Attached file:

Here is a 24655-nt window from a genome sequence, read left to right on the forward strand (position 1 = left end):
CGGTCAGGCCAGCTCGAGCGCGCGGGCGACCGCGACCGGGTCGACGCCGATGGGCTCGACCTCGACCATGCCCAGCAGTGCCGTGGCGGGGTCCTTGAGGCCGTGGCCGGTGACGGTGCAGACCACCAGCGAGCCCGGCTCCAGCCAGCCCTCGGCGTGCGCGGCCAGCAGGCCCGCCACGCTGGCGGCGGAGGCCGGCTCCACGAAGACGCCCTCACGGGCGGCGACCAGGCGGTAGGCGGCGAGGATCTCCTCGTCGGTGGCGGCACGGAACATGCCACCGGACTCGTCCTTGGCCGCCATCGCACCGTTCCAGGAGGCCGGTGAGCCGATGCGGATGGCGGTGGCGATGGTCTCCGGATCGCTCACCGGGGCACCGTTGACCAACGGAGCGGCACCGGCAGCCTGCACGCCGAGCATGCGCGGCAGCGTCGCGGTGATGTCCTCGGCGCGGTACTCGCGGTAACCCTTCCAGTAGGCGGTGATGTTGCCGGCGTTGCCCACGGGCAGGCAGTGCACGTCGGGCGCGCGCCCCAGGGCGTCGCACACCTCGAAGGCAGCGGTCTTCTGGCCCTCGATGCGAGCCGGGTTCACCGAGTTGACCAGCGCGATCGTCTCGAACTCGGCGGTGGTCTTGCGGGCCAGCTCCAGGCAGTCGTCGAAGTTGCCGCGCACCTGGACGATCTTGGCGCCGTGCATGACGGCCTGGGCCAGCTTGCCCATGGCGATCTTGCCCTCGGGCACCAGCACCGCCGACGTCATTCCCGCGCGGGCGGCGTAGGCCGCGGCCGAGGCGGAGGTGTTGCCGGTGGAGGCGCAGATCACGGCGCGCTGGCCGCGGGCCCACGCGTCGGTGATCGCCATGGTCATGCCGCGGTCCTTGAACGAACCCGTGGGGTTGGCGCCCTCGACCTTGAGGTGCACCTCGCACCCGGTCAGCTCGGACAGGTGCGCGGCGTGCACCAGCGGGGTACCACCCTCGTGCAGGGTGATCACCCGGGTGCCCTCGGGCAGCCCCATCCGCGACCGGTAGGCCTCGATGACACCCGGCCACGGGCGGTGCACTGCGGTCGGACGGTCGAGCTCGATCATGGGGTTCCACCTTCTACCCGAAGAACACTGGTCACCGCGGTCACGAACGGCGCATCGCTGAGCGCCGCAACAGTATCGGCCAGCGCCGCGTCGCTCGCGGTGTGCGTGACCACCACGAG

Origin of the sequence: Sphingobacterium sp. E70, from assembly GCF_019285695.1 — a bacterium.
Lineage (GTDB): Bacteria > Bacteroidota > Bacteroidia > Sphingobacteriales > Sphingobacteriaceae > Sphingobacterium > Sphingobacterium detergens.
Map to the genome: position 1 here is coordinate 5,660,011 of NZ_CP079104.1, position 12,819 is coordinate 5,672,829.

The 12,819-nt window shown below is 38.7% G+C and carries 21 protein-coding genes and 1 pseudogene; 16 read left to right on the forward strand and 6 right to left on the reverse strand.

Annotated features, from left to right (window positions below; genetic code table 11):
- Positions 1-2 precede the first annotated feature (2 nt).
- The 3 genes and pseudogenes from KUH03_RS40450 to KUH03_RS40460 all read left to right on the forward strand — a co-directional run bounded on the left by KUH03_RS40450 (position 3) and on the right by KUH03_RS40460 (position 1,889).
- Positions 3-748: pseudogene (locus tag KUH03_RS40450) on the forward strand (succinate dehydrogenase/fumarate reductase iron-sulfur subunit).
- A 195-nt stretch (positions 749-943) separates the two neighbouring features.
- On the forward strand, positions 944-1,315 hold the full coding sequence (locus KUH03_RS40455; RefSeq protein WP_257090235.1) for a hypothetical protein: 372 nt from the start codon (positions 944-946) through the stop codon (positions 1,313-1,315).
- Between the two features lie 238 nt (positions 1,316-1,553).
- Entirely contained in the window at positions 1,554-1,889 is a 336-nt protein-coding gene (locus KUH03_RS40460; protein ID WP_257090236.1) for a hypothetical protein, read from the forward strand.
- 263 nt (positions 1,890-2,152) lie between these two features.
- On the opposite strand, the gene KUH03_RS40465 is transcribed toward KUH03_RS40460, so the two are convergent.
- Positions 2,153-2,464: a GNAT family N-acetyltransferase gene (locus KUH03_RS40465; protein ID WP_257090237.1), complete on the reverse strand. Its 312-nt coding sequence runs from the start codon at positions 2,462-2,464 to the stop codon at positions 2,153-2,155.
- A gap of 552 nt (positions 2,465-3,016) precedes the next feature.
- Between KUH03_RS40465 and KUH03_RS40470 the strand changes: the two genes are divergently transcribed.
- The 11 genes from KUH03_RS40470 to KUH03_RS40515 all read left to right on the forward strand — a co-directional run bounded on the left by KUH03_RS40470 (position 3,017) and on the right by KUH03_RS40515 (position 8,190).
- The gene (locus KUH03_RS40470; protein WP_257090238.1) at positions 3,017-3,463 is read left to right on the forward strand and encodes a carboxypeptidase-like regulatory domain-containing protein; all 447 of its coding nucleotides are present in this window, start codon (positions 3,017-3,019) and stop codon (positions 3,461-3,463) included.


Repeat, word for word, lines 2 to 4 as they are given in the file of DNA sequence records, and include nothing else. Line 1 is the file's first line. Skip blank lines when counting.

CGGTCAGGCCAGCTCGAGCGCGCGGGCGACCGCGACCGGGTCGACGCCGATGGGCTCGACCTCGACCATGCCCAGCAGTGCCGTGGCGGGGTCCTTGAGGCCGTGGCCGGTGACGGTGCAGACCACCAGCGAGCCCGGCTCCAGCCAGCCCTCGGCGTGCGCGGCCAGCAGGCCCGCCACGCTGGCGGCGGAGGCCGGCTCCACGAAGACGCCCTCACGGGCGGCGACCAGGCGGTAGGCGGCGAGGATCTCCTCGTCGGTGGCGGCACGGAACATGCCACCGGACTCGTCCTTGGCCGCCATCGCACCGTTCCAGGAGGCCGGTGAGCCGATGCGGATGGCGGTGGCGATGGTCTCCGGATCGCTCACCGGGGCACCGTTGACCAACGGAGCGGCACCGGCAGCCTGCACGCCGAGCATGCGCGGCAGCGTCGCGGTGATGTCCTCGGCGCGGTACTCGCGGTAACCCTTCCAGTAGGCGGTGATGTTGCCGGCGTTGCCCACGGGCAGGCAGTGCACGTCGGGCGCGCGCCCCAGGGCGTCGCACACCTCGAAGGCAGCGGTCTTCTGGCCCTCGATGCGAGCCGGGTTCACCGAGTTGACCAGCGCGATCGTCTCGAACTCGGCGGTGGTCTTGCGGGCCAGCTCCAGGCAGTCGTCGAAGTTGCCGCGCACCTGGACGATCTTGGCGCCGTGCATGACGGCCTGGGCCAGCTTGCCCATGGCGATCTTGCCCTCGGGCACCAGCACCGCCGACGTCATTCCCGCGCGGGCGGCGTAGGCCGCGGCCGAGGCGGAGGTGTTGCCGGTGGAGGCGCAGATCACGGCGCGCTGGCCGCGGGCCCACGCGTCGGTGATCGCCATGGTCATGCCGCGGTCCTTGAACGAACCCGTGGGGTTGGCGCCCTCGACCTTGAGGTGCACCTCGCACCCGGTCAGCTCGGACAGGTGCGCGGCGTGCACCAGCGGGGTACCACCCTCGTGCAGGGTGATCACCCGGGTGCCCTCGGGCAGCCCCATCCGCGACCGGTAGGCCTCGATGACACCCGGCCACGGGCGGTGCACTGCGGTCGGACGGTCGAGCTCGATCATGGGGTTCCACCTTCTACCCGAAGAACACTGGTCACCGCGGTCACGAACGGCGCATCGCTGAGCGCCGCAACAGTATCGGCCAGCGCCGCGTCGCTCGCGGTGTGCGTGACCACCACGAG

Origin of the sequence: Sphingobacterium sp. E70, from assembly GCF_019285695.1 — a bacterium.
Lineage (GTDB): Bacteria > Bacteroidota > Bacteroidia > Sphingobacteriales > Sphingobacteriaceae > Sphingobacterium > Sphingobacterium detergens.